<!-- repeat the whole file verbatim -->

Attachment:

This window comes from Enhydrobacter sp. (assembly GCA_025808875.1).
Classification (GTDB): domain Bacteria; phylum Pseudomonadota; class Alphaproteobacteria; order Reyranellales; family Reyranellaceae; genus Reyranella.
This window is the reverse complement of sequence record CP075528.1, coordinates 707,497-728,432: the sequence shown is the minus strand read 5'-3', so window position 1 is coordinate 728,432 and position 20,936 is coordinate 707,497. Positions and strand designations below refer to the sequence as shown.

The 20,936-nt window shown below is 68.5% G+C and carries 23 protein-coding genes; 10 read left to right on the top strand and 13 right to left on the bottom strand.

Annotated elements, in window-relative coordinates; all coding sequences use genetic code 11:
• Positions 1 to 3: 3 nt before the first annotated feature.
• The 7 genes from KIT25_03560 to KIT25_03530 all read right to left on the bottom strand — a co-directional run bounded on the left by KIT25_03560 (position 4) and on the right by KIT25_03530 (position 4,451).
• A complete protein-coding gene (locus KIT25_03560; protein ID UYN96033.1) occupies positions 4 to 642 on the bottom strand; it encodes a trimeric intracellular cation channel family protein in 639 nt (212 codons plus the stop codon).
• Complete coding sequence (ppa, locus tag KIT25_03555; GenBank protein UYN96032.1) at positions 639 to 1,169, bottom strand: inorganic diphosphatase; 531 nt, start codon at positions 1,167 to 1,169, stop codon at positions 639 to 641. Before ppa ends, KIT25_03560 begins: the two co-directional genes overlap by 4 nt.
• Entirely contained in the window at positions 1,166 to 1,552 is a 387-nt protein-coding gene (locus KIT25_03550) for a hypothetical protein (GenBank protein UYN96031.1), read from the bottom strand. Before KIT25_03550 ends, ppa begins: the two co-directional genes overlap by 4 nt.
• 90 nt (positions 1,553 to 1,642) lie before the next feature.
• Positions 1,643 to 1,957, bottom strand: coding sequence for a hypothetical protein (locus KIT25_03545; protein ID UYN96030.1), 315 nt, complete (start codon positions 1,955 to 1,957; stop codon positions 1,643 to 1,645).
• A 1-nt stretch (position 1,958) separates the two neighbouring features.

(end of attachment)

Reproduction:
This window comes from Enhydrobacter sp. (assembly GCA_025808875.1).
Classification (GTDB): domain Bacteria; phylum Pseudomonadota; class Alphaproteobacteria; order Reyranellales; family Reyranellaceae; genus Reyranella.
This window is the reverse complement of sequence record CP075528.1, coordinates 707,497-728,432: the sequence shown is the minus strand read 5'-3', so window position 1 is coordinate 728,432 and position 20,936 is coordinate 707,497. Positions and strand designations below refer to the sequence as shown.

The 20,936-nt window shown below is 68.5% G+C and carries 23 protein-coding genes; 10 read left to right on the top strand and 13 right to left on the bottom strand.

Annotated elements, in window-relative coordinates; all coding sequences use genetic code 11:
• Positions 1 to 3: 3 nt before the first annotated feature.
• The 7 genes from KIT25_03560 to KIT25_03530 all read right to left on the bottom strand — a co-directional run bounded on the left by KIT25_03560 (position 4) and on the right by KIT25_03530 (position 4,451).
• A complete protein-coding gene (locus KIT25_03560; protein ID UYN96033.1) occupies positions 4 to 642 on the bottom strand; it encodes a trimeric intracellular cation channel family protein in 639 nt (212 codons plus the stop codon).
• Complete coding sequence (ppa, locus tag KIT25_03555; GenBank protein UYN96032.1) at positions 639 to 1,169, bottom strand: inorganic diphosphatase; 531 nt, start codon at positions 1,167 to 1,169, stop codon at positions 639 to 641. Before ppa ends, KIT25_03560 begins: the two co-directional genes overlap by 4 nt.
• Entirely contained in the window at positions 1,166 to 1,552 is a 387-nt protein-coding gene (locus KIT25_03550) for a hypothetical protein (GenBank protein UYN96031.1), read from the bottom strand. Before KIT25_03550 ends, ppa begins: the two co-directional genes overlap by 4 nt.
• 90 nt (positions 1,553 to 1,642) lie before the next feature.
• Positions 1,643 to 1,957, bottom strand: coding sequence for a hypothetical protein (locus KIT25_03545; protein ID UYN96030.1), 315 nt, complete (start codon positions 1,955 to 1,957; stop codon positions 1,643 to 1,645).
• A 1-nt stretch (position 1,958) separates the two neighbouring features.